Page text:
Look at my Desk – Lyn Miller-Lachmann

A few months ago I was with the crew from the Eastern New York SCBWI chapter and met Lyn Miller-Lachmann. And after chit chatting to her I knew that she would have to be here … because she has created a Lego themed book – true!

So for this edition of Look at My Desk it’s straight to the sets as we  delve into the creative space of Lyn Miller-Lachmann.


Look away from my desk. Behind me is a table that I once used for putting together MultiCultural Review, the quarterly journal I edited for 16 years. When MCR went out of business in 2010, a victim of the crisis facing print journals today, the Lego town that I began assembling in 2007 took its place.

Little Brick Township

Little Brick Township

Little Brick Township is more than a distraction. It serves as a laboratory for characterization, world-building, scene selection and structure, and finding the overall theme of the novel.

Patricio on bike

Patricio on bike

Here is Patricio, one of the principal characters in a graphic novel I’m creating with Lego minifigures. His facial expression never changes, just as a fictional character’s personality remains the same and will determine what he or she wants, believes, says, and does throughout the course of the novel. A character can grow and change, but within a believable range. Similarly, I can photograph Patricio so that he looks as though he’s having a good time, but no matter what the other characters do, they’re never going to make him completely happy.

Rouge launch nite

Rouge launch nite

The tallest building in Little Brick Township is Town Hall, and it serves as the center of my town. To me, Town Hall represents power, and conflicts over who has power and what they do with it. Much of my writing explores political issues—the effects of a brutal dictatorship on a family in Pinochet’s Chile, class differences that limit the possibilities of an academically gifted teenager from the wrong side of the tracks—but conflict lies at the heart of all my novels. Even personal conflicts grow out of unequal power in relationships—those on top bully or otherwise abuse their power, and those on the bottom want acceptance, respect, love. Having such an imposing building at the center of my Lego town reminds me that my novels need a thematic center, that every scene should in some way connect to that center, and that unequal power is the obsession pushing me to write.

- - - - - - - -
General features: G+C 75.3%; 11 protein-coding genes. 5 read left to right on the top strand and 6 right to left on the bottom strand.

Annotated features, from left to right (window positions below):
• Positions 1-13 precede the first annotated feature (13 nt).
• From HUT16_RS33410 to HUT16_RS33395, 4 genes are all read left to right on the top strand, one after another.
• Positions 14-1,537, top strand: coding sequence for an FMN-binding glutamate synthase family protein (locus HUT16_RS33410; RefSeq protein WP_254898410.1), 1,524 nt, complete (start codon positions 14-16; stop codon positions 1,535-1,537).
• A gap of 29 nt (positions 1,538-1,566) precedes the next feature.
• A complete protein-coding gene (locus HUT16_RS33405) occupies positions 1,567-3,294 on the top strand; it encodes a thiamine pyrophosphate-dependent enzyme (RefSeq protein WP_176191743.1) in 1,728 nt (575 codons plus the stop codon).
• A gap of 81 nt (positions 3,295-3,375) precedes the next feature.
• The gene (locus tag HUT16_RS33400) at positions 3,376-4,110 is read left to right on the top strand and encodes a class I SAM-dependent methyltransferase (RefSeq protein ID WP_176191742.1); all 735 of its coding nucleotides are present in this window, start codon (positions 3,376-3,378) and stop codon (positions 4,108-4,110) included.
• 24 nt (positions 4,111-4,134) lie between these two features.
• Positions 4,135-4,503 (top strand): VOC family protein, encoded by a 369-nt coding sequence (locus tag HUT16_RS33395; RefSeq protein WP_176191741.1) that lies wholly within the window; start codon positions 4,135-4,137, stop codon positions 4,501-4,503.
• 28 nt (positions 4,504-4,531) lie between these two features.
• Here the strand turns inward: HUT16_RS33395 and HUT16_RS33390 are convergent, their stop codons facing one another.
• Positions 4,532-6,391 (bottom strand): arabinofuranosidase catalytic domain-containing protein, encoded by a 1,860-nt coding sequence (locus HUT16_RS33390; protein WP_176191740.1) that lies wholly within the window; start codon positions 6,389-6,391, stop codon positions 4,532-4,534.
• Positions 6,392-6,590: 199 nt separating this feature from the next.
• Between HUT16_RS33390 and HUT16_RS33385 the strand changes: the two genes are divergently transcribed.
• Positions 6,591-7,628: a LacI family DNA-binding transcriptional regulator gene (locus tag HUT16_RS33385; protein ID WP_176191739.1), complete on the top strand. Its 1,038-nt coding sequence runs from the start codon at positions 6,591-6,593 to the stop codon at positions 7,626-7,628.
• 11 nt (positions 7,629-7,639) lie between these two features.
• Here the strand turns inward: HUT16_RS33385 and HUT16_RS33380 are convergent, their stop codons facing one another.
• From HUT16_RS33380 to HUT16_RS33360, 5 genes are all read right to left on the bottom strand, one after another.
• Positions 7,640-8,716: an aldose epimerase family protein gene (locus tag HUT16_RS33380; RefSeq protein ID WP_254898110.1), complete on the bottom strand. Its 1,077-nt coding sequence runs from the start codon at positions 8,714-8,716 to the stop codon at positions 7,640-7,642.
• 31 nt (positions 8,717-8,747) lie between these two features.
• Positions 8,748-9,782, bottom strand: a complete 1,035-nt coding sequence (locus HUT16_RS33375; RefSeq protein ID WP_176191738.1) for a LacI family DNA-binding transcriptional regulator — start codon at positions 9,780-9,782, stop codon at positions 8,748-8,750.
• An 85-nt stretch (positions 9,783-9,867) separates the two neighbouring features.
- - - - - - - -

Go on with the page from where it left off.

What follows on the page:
Lyn Miller-Lachmann is the author of the award winning novel Gringolandia (Curbstone Press/Northwestern University Press, 2009) and most recently Rogue (Nancy Paulsen Books/Penguin, 2013), a Junior Library Guild selection.

You can find Lyn at her website where you uncover lots more Lego pictures.


2 Responses to Look at my Desk – Lyn Miller-Lachmann

  1. Wonderful post. And such a creative way to use the Lego minifigs. I love the notion of having a thematic center to one’s novel. That’s so important to the emotional core of the novel.

    L. Marie October 23, 2013 at 2:29 am Reply
  2. my son also loves Lego minifigures. thanks for sharing

    shirt elephant June 21, 2016 at 6:17 pm Reply

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